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Animal Crossing

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Title Screen

Animal Crossing

Also known as: Doubutsu no Mori+ (JP), Doubutsu no Mori e+ (JP)
Developer: Nintendo
Publisher: Nintendo
Platform: GameCube
Released in JP: December 14, 2001
Released in US: September 16, 2002
Released in EU: September 24, 2004
Released in AU: October 17, 2003

CopyrightIcon.png This game has hidden developer credits.
DevTextIcon.png This game has hidden development-related text.
MinigameIcon.png This game has unused modes / minigames.
GraphicsIcon.png This game has unused graphics.
ItemsIcon.png This game has unused items.
TextIcon.png This game has unused text.
DebugIcon.png This game has debugging material.
RegionIcon.png This game has regional differences.
Carts.png This game has revisional differences.

To do:
Upload more screenshots for things missing them.

Animal Crossing is a game in which you, a newly independent person of unspecified age, move into a new town and immediately become forced into labor to pay off the debt you owe to the one person who almost completely controls the local economy.

While this game was the west's introduction to Nintendo's quirky, then-budding life simulator franchise, Animal Crossing is actually a GameCube port of Doubutsu no Mori for the Nintendo 64, heavily modified in localization to give westerners an experience analogous to what Japanese players got. The localization was apparently so impressive that it got re-localized for Japan with added features, effectively making it a localization of a localization of a port.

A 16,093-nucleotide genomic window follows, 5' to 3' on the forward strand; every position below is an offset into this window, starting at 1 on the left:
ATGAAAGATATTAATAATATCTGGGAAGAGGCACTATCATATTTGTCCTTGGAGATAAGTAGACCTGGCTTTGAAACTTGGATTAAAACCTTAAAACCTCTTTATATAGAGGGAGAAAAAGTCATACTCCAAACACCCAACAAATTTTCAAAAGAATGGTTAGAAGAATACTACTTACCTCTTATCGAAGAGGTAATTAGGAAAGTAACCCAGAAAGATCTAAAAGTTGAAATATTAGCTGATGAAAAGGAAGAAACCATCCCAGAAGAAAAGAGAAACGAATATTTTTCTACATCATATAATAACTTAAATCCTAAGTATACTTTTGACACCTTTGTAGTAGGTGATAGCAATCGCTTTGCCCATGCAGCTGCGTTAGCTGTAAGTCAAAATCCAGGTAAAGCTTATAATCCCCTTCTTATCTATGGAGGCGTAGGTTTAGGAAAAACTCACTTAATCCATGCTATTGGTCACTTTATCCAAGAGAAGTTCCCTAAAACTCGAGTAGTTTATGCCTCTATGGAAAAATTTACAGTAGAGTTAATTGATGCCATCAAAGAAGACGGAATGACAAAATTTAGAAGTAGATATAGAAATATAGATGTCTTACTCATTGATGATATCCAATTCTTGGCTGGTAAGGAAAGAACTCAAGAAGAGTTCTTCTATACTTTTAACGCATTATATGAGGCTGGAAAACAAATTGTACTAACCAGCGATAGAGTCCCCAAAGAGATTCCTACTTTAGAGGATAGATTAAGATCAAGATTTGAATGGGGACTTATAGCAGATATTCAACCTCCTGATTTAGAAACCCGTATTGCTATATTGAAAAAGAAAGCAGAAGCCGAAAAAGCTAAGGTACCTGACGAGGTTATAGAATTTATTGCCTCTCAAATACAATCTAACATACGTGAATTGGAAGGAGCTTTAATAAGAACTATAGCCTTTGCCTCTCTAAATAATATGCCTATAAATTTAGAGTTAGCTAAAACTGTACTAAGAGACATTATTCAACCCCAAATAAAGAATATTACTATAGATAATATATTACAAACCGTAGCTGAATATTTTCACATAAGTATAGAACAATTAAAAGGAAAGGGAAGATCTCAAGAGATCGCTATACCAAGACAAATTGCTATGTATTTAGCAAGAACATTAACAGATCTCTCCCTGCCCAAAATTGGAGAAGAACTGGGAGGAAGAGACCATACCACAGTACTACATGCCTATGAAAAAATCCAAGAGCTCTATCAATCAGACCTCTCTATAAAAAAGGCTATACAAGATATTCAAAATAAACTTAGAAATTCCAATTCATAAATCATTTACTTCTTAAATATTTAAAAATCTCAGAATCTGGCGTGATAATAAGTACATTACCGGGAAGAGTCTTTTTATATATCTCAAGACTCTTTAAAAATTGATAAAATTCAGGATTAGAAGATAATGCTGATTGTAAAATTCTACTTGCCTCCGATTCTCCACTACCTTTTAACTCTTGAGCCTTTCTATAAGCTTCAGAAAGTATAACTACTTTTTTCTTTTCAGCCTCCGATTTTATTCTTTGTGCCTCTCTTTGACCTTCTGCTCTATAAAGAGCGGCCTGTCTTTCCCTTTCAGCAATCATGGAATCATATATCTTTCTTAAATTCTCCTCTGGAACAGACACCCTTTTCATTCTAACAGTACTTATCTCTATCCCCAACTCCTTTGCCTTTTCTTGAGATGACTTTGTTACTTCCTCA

Yeah... it's weird.


Animalisland logo.png
Animal Island
Even unlockable stuff has things unused.
Animalforest bluebear.png
Version Differences
A re-release of a remake of a re-release. We need to go deeper.

Debug Mode

Careful, you'll lose an eye.
This page or section needs more images.
There's a whole lotta words here, but not enough pictures. Please fix this.
Specifically: Get screenshots, post them, figure out other debug functions, make this not be walls of text.

The game has a debug mode, called "zuru mode" in the code, with two different levels. Mode 1 can be activated on a regular retail game by entering a special button combo on a controller in the second port. The full debug mode, mode 2, is activated based on the game's disc ID. If the ID is 0x99, zuru mode 2 will be activated immediately and remain on at all times. If the ID is between 0x90 and 0x98, mode 2 only becomes active when a controller is plugged in to the second port.

When debug mode is activated, the letter "D" will appear in the top right corner of the screen. In mode 1 the letter is yellow, and in mode 2 the letter is green. Mode 1 has fewer capabilities than mode 2.

Activating debug mode

To activate mode 1 on a regular game disc, enter the following code on controller 2 at any time:

  1. L + R, then while holding both press Z
  2. D-Up
  3. C-Down
  4. C-Up
  5. D-Down